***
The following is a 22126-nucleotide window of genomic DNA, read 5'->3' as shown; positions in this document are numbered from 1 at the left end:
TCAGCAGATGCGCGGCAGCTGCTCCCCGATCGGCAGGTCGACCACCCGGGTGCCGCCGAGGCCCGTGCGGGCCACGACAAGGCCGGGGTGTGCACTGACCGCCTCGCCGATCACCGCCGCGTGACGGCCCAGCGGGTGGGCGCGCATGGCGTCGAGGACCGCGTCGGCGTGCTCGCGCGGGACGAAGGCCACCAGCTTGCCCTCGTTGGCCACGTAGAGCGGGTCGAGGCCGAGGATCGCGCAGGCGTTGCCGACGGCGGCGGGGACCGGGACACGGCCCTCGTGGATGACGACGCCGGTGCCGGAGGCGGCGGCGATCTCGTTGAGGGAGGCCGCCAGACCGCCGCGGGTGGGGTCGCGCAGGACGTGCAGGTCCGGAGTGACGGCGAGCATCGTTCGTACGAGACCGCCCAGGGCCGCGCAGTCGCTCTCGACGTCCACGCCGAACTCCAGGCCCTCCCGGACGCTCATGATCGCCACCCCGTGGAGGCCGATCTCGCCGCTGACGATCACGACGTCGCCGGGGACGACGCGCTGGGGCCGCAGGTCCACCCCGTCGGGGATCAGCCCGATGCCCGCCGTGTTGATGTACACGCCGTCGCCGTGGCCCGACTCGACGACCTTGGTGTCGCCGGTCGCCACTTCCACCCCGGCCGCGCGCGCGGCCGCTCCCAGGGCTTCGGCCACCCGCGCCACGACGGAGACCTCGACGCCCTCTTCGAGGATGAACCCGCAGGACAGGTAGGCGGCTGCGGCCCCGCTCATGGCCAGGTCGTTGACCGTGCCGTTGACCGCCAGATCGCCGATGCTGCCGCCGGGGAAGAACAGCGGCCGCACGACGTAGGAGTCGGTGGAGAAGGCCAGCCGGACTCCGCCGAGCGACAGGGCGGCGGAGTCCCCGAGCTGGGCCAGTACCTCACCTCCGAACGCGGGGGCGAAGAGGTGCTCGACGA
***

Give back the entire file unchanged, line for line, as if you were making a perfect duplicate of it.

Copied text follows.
The following is a 22126-nucleotide window of genomic DNA, read 5'->3' as shown; positions in this document are numbered from 1 at the left end:
TCAGCAGATGCGCGGCAGCTGCTCCCCGATCGGCAGGTCGACCACCCGGGTGCCGCCGAGGCCCGTGCGGGCCACGACAAGGCCGGGGTGTGCACTGACCGCCTCGCCGATCACCGCCGCGTGACGGCCCAGCGGGTGGGCGCGCATGGCGTCGAGGACCGCGTCGGCGTGCTCGCGCGGGACGAAGGCCACCAGCTTGCCCTCGTTGGCCACGTAGAGCGGGTCGAGGCCGAGGATCGCGCAGGCGTTGCCGACGGCGGCGGGGACCGGGACACGGCCCTCGTGGATGACGACGCCGGTGCCGGAGGCGGCGGCGATCTCGTTGAGGGAGGCCGCCAGACCGCCGCGGGTGGGGTCGCGCAGGACGTGCAGGTCCGGAGTGACGGCGAGCATCGTTCGTACGAGACCGCCCAGGGCCGCGCAGTCGCTCTCGACGTCCACGCCGAACTCCAGGCCCTCCCGGACGCTCATGATCGCCACCCCGTGGAGGCCGATCTCGCCGCTGACGATCACGACGTCGCCGGGGACGACGCGCTGGGGCCGCAGGTCCACCCCGTCGGGGATCAGCCCGATGCCCGCCGTGTTGATGTACACGCCGTCGCCGTGGCCCGACTCGACGACCTTGGTGTCGCCGGTCGCCACTTCCACCCCGGCCGCGCGCGCGGCCGCTCCCAGGGCTTCGGCCACCCGCGCCACGACGGAGACCTCGACGCCCTCTTCGAGGATGAACCCGCAGGACAGGTAGGCGGCTGCGGCCCCGCTCATGGCCAGGTCGTTGACCGTGCCGTTGACCGCCAGATCGCCGATGCTGCCGCCGGGGAAGAACAGCGGCCGCACGACGTAGGAGTCGGTGGAGAAGGCCAGCCGGACTCCGCCGAGCGACAGGGCGGCGGAGTCCCCGAGCTGGGCCAGTACCTCACCTCCGAACGCGGGGGCGAAGAGGTGCTCGACGA